A Plumbers Workplace Health and Safety Guide

Many trades professionals operate in environments that expose them to inherent safety risks, and plumbers are certainly no different. The work of a plumber is not without its risks, so it’s important that plumbers remember to plan safety measures into each job, exercise caution, and remain acutely aware of the potential dangers in their immediate working environment. It’s all about ensuring that the site is safe for the job at hand to be completed without compromising your health and safety.

Plumbers, like the rest of us mere mortals, cannot predict the future. It can be difficult to anticipate every possible scenario that may occur during any given plumbing job. But with careful planning, a risk-averse approach to the job at hand, and an understanding of plumbers’ do’s and don’ts can greatly reduce their risk. After all, we all want to get home safe and sound and in one piece at the end of our working day. Following the steps in this plumber’s work safety guide will help remind you of the things to look out for and avoid when you’re on a job site.

Six plumbing safety procedures for avoiding plumber’s hazards

No plumber in the history of the trade has been able to 100 per cent reduce their exposure to on-the-job safety risks. After all, accidents can and will occasionally happen, even when we arrive at work well-prepared and with a safety-first mindset.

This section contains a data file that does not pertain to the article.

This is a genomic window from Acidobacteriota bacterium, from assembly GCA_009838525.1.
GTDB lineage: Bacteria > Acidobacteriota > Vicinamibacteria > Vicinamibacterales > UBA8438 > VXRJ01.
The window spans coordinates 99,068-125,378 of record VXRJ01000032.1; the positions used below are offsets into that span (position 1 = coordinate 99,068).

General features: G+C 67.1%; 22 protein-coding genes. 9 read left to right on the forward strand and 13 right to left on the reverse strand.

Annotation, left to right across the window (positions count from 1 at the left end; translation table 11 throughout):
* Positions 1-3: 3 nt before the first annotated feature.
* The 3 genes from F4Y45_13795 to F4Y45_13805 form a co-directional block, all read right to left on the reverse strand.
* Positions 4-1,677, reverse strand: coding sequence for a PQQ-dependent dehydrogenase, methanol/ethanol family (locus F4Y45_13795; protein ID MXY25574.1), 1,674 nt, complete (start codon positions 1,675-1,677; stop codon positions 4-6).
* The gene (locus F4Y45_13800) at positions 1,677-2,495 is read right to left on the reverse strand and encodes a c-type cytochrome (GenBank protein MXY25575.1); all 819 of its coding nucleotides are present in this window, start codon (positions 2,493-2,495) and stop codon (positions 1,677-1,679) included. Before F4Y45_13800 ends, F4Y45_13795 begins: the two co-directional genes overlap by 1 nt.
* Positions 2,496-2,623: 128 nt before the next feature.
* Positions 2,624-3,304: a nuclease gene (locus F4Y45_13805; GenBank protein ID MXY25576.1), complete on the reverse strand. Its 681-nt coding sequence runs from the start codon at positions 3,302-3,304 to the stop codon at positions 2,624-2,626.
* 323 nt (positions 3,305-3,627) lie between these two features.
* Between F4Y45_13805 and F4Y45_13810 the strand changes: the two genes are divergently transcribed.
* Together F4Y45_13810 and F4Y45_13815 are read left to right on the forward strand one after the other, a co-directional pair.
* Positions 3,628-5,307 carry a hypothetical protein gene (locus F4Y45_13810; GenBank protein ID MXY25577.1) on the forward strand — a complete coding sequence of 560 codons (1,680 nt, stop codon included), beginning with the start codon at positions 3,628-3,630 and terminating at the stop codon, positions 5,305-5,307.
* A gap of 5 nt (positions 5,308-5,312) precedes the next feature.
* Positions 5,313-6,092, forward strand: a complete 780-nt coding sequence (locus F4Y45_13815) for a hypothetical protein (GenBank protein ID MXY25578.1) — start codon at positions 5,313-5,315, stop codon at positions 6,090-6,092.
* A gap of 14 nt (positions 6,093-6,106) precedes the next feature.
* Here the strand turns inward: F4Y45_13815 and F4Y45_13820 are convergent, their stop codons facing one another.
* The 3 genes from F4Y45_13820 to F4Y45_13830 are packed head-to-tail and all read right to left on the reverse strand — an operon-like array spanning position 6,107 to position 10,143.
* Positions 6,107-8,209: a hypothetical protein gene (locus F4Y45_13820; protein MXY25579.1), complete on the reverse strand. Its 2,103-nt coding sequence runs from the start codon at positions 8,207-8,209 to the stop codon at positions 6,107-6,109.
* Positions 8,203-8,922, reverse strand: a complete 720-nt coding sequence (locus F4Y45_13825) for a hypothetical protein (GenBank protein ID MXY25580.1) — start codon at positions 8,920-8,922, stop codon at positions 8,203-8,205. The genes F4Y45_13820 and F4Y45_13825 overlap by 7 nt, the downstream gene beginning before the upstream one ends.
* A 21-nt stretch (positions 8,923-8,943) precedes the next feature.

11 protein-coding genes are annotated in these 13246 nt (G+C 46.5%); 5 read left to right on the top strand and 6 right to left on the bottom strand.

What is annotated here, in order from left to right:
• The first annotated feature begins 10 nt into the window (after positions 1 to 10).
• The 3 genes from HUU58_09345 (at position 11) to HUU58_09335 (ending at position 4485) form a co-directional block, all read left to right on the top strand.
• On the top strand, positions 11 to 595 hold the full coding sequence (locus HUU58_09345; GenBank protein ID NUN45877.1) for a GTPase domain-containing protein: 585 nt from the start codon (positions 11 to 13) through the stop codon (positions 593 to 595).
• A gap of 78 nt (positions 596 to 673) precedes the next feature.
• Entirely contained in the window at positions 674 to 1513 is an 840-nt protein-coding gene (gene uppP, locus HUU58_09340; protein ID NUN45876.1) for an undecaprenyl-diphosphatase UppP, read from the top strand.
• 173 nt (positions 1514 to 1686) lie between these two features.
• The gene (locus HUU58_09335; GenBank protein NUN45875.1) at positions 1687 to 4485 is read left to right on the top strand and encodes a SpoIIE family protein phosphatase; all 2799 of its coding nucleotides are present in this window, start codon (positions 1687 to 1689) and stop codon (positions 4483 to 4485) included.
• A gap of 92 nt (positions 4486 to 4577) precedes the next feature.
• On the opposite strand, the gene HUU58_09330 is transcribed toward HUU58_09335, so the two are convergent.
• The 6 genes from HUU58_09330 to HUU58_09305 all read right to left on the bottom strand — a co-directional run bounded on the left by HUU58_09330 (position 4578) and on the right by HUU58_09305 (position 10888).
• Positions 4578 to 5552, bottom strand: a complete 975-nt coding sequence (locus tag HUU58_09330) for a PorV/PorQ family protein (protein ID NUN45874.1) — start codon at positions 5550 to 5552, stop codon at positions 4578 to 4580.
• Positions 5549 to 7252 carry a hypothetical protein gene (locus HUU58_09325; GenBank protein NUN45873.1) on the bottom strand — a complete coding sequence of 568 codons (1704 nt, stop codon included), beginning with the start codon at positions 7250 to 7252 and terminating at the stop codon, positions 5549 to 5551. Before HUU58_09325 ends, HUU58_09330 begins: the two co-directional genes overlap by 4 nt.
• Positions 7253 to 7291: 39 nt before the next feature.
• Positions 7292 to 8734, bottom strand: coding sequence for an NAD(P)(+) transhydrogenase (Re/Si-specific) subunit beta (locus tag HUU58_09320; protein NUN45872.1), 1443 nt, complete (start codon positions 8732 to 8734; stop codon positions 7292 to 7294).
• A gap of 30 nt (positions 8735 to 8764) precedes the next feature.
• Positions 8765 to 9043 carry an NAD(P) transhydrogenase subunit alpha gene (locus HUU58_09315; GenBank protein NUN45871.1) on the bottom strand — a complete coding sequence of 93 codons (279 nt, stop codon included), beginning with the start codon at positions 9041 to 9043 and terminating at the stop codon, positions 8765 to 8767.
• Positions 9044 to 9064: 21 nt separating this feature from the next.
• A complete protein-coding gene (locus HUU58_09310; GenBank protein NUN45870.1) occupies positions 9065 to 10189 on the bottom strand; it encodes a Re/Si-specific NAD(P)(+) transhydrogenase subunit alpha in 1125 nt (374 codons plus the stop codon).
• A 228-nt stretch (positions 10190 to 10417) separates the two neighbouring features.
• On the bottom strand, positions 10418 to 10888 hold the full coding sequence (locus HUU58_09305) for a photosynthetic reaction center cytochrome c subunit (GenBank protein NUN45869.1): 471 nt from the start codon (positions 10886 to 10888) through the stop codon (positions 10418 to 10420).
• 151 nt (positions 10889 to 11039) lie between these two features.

However, there are a number of general safe work practices and precautionary measures plumbers can take to reduce their risk of getting hurt while on the job. So, let’s get stuck into some essential safe work strategies and proactive tips for plumbers that will help ensure your every workday as a plumber concludes without putting your health and safety at risk. This list has been created as a plumber’s safety guide to help keep you out of harm’s way while in the field.

1. Embrace Personal Protective Equipment

On any given workday plumbers can be exposed to everything from hazardous chemicals and materials, electricity, and large volumes of flowing water. When it comes to Personal Protective Equipment (PPE) for plumbers, it’s generally a case of the more you use, the better off you’ll be.

PPE is simply part of a plumber’s uniform. Plumbers typically require the full kit and caboodle when it comes to PPE – everything from goggles for eye protection, rubber boots and gloves, as well as a quality dust mask that will provide adequate protection from dust for the nose and mouth.

2. Put first aid first

Exposure to safety risks comes with the territory for plumbers, which makes having at least a basic understanding of practical first aid and how to administer it pretty much essential for plumbers. Your understanding of first aid will come in handy on jobs where you may encounter plumber’s hazards.

Your working knowledge of first aid could be the difference between being able to stabilise and manage an accident scene in the workplace, and something much worse. It will certainly be worth your time enrolling in a basic first aid course, which will equip you to:

  • Perform CPR if necessary using the correct technique.
  • Provide care for bleeding injuries and wounds.
  • React to the situation and provide emergency care.
  • Administer treatment as needed.

Be sure to keep a first aid kit in your work bag or vehicle so you have supplies to deal with common emergencies plumbers may encounter on the job.

3. Formalise your workplace, health, and safety documentation